AAP – It was 2006 and the attraction between the young Australian in Canada on a working holiday, Allyson Meagher, and the local lad, Curtis McConnell, was instant.
They were employed at the Delta Hotel ski resort in Kamloops, British Columbia, and met while Curtis McConnell was celebrating his birthday.
It seemed they were destined to be together.
Not long after the initial meeting they married, she took his surname, they moved to his home town of Millet, Alberta, about 40km south of Edmonton, and along came baby Connor.
A second son, Jayden, arrived in March 2009.
From the photos published in newspapers in Canada and Australia in recent years, the McConnells appeared to be the perfect family, with mum, dad and the two little boys posing with snakes and dolphins on holidays.
But, soon after Jayden was born, the marriage was in shambles, with Curtis McConnell living in the basement of the family home and Allyson McConnell desperate to take her kids to her home town, Gosford, on the NSW Central Coast.
In December 2009, Curtis McConnell moved out and filed for divorce.
A judge blocked Allyson McConnell from returning to Australia with her sons.
The dark days took a tragic, fatal turn on February 1, 2010, when Curtis McConnell received a phone call from Edmonton police informing him his wife had fallen off a bridge and onto a roadway.
She survived, but was in hospital.
“Where are the kids?” Mr McConnell asked the officer on the end of the phone.
The officer didn’t know.
Mr McConnell jumped in his car and drove to the family home, where the doors were locked, the volume on the TV was turned up and the power was out in certain rooms.
There was no sign of two-year-old Connor and 10-month-old Jayden.
He frantically searched the house and came to a bathroom, but the door was locked.
Desperate, he used a butter knife to open it.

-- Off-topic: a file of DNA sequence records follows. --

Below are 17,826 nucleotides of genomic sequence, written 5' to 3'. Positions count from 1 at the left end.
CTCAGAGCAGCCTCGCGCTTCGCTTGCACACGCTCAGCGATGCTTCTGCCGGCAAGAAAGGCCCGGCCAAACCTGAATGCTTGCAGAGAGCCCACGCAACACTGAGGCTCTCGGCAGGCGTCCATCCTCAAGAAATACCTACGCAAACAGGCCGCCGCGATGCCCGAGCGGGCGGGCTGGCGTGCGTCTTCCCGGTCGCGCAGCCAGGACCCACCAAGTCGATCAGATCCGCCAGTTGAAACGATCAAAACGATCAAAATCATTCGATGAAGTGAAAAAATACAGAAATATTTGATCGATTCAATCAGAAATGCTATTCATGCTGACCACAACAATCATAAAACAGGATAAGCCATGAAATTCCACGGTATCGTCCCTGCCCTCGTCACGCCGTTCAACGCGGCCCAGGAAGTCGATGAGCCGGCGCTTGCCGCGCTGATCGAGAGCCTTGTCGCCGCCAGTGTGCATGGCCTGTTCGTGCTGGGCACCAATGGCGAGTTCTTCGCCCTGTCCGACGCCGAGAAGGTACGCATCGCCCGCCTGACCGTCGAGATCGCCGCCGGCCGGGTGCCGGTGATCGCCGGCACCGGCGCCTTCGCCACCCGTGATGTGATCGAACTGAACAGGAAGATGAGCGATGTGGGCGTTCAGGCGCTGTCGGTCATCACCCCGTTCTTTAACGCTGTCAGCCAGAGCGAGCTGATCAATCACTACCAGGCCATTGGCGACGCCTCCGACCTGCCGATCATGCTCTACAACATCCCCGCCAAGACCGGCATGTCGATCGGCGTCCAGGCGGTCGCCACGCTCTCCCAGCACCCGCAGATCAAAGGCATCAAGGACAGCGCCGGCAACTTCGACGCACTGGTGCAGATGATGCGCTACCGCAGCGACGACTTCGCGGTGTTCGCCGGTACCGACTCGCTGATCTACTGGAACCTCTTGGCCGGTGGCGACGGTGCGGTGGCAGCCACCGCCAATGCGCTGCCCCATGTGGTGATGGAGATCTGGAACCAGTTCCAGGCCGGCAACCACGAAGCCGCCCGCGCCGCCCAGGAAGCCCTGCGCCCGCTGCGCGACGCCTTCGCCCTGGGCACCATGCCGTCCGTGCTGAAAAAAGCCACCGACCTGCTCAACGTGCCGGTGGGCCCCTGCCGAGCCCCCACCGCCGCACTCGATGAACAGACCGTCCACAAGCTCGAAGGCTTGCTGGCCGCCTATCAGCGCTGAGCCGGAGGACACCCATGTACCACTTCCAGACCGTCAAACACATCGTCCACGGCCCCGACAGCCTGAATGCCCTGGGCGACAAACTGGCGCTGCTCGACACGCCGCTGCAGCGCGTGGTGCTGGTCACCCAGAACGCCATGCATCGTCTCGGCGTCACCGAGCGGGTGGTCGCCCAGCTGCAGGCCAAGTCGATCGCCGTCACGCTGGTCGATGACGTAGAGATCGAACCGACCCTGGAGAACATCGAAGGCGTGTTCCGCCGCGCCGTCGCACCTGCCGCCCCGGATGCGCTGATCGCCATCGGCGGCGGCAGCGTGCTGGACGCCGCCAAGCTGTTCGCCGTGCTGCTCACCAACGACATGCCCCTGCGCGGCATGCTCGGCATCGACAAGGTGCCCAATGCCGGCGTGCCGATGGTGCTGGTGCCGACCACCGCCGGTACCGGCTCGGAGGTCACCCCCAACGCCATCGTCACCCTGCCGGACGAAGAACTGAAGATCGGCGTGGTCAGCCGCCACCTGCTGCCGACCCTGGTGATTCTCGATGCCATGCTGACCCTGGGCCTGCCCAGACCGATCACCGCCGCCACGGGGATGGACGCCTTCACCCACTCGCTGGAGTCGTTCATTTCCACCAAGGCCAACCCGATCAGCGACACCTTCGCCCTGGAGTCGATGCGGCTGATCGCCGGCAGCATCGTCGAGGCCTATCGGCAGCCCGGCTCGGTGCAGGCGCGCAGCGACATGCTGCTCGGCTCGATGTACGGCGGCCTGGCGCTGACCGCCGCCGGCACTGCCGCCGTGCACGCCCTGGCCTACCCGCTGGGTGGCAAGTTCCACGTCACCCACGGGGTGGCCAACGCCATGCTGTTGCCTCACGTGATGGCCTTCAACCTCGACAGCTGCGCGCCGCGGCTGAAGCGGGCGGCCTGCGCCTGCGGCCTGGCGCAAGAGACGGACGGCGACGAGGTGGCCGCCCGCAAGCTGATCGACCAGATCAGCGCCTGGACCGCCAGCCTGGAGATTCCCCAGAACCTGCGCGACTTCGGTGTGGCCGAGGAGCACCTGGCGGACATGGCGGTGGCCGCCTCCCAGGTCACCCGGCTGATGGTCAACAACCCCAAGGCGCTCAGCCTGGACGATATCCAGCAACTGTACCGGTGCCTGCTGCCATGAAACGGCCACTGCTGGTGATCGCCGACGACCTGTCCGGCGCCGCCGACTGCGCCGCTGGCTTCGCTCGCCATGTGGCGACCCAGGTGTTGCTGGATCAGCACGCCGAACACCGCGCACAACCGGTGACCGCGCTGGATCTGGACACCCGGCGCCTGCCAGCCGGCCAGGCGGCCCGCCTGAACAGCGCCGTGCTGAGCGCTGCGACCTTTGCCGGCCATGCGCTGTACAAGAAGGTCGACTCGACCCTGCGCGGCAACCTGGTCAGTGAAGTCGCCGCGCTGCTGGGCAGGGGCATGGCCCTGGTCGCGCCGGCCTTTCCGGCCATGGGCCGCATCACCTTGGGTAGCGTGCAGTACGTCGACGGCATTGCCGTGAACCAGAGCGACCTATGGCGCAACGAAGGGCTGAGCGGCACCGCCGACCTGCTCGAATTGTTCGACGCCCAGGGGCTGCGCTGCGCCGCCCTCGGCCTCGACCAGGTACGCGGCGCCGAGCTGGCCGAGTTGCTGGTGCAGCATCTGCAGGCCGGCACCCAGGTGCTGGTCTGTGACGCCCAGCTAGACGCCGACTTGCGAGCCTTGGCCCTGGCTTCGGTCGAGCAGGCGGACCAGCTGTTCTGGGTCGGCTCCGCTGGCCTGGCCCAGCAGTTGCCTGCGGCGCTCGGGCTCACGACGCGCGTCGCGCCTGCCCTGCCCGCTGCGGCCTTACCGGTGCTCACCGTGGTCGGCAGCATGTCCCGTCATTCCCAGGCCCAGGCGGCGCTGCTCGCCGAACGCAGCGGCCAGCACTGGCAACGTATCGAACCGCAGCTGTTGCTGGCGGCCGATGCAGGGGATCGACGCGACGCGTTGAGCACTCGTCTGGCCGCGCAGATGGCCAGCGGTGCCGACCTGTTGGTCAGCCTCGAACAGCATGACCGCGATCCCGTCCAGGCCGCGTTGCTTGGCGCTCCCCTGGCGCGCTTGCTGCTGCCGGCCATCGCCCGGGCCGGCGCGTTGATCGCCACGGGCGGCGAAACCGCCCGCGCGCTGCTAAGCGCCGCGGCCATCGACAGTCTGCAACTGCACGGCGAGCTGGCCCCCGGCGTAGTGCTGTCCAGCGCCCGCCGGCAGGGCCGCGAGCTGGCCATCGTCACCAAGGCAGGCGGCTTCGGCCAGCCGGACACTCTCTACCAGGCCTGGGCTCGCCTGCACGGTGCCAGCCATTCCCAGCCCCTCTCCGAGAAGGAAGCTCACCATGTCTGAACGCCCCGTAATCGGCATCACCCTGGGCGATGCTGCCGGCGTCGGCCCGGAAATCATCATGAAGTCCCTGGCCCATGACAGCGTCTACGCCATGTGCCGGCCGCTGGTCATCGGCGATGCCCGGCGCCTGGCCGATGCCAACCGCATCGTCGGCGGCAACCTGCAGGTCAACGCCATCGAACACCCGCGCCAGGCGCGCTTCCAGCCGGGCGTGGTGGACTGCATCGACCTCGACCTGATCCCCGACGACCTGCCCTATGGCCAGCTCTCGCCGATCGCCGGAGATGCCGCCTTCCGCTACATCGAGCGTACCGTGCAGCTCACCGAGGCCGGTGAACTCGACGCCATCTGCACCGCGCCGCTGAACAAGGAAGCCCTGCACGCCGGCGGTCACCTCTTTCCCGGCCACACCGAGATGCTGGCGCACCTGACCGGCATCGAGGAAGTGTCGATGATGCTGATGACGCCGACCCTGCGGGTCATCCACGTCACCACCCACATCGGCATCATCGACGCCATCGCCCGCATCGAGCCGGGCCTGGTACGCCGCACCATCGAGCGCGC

“I could smell their dead bodies,” Curtis McConnell, speaking through tears, testified at his wife’s murder trial in a Wetaskiwin court last year.
Connor and Jayden were floating in the bathtub.
“I just dropped to my knees and I reached into the water, and the water was so cold.
“They were so cold and stiff. I had to pull them out.
“She just left them there to rot.”
On the toilet seat next to the bathtub was his wife’s wedding ring.
Allyson McConnell, who had lunch at a hotel before jumping off the bridge, admitted to drowning her sons in the bathtub, but at her trial she entered not guilty pleas to second degree murder.
Justice Michelle Crighton had to decide if she had the intent required to be convicted of murder.
Her ex-husband argued she did.
Forensic computer analyst Dwayne Pilling told the court Allyson McConnell had typed into a search engine on her computer “How long does it take to drown?”, “How long does it take to die from strangulation?”, “electrocution by hair dryer in bathtub” and “How long can you go without food and water?”
In a second bathroom at the home, police found a plugged-in hair dryer and another appliance in a bathtub filled with water.
A rope was found hanging from a ceiling post with a chair underneath.
On the witness stand, Allyson McConnell, looking gaunt and barely audible, told her own horror story of life growing up in Australia.
She said she was molested and fell pregnant aged 15, lost the baby through miscarriage, had other miscarriages and attempted suicide many times.
On April 20 last year Justice Crighton found her guilty of manslaughter, but not guilty of second-degree murder because there was enough “reasonable doubt that she had the specific intent to kill her children”.
Mr McConnell filed a $C940,000 ($A903,000) civil suit against his former wife and, along with prosecutors, was furious with the 15-month sentence.
Prosecutors lodged an appeal against the murder dismissal and the length of sentence, and last Thursday, Allyson McConnell, after serving 10 months in a psychiatric ward of Alberta Hospital, was eligible for release and deportation to Australia.
Mr McConnell and Alberta prosecutors want her to remain in Canada until the appeals are heard.
Allyson McConnell’s case was reviewed by Canada’s Immigration and Refugee Board of Canada on Friday and, unless a late decision is made, she is expected to be on a plane to Sydney on Monday.
Mr McConnell fears his ex-wife could kill again in Australia.
“Will anyone there know about the murders she committed here?” he asked.
“Being only 34 years old, will she start a new family and have another child in her care?”
Readers seeking support and information about suicide prevention can contact Lifeline on 13 11 14 or Suicide Call Back Service on 1300 659 467.